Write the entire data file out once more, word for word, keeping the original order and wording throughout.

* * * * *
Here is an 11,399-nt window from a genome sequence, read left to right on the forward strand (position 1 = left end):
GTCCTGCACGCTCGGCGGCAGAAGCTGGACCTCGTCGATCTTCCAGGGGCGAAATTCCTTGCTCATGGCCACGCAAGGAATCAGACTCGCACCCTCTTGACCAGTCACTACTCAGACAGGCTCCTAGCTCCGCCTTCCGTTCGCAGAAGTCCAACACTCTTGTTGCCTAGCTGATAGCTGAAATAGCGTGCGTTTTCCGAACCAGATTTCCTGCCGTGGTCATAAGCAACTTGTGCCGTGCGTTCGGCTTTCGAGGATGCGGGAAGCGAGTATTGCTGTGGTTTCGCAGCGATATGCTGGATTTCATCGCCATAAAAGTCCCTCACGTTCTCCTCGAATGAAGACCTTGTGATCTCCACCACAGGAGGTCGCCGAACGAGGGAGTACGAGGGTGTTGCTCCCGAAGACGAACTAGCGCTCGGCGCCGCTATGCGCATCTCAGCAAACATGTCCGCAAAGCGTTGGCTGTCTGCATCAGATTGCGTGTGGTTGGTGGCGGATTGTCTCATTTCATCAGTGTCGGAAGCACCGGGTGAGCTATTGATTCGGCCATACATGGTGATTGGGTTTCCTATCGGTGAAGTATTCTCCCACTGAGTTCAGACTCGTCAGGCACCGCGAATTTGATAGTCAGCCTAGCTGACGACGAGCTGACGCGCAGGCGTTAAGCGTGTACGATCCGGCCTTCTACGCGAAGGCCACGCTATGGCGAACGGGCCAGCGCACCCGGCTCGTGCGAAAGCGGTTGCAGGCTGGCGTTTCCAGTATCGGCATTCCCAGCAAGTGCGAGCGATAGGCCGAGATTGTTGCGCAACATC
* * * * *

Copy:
Here is an 11,399-nt window from a genome sequence, read left to right on the forward strand (position 1 = left end):
GTCCTGCACGCTCGGCGGCAGAAGCTGGACCTCGTCGATCTTCCAGGGGCGAAATTCCTTGCTCATGGCCACGCAAGGAATCAGACTCGCACCCTCTTGACCAGTCACTACTCAGACAGGCTCCTAGCTCCGCCTTCCGTTCGCAGAAGTCCAACACTCTTGTTGCCTAGCTGATAGCTGAAATAGCGTGCGTTTTCCGAACCAGATTTCCTGCCGTGGTCATAAGCAACTTGTGCCGTGCGTTCGGCTTTCGAGGATGCGGGAAGCGAGTATTGCTGTGGTTTCGCAGCGATATGCTGGATTTCATCGCCATAAAAGTCCCTCACGTTCTCCTCGAATGAAGACCTTGTGATCTCCACCACAGGAGGTCGCCGAACGAGGGAGTACGAGGGTGTTGCTCCCGAAGACGAACTAGCGCTCGGCGCCGCTATGCGCATCTCAGCAAACATGTCCGCAAAGCGTTGGCTGTCTGCATCAGATTGCGTGTGGTTGGTGGCGGATTGTCTCATTTCATCAGTGTCGGAAGCACCGGGTGAGCTATTGATTCGGCCATACATGGTGATTGGGTTTCCTATCGGTGAAGTATTCTCCCACTGAGTTCAGACTCGTCAGGCACCGCGAATTTGATAGTCAGCCTAGCTGACGACGAGCTGACGCGCAGGCGTTAAGCGTGTACGATCCGGCCTTCTACGCGAAGGCCACGCTATGGCGAACGGGCCAGCGCACCCGGCTCGTGCGAAAGCGGTTGCAGGCTGGCGTTTCCAGTATCGGCATTCCCAGCAAGTGCGAGCGATAGGCCGAGATTGTTGCGCAACATC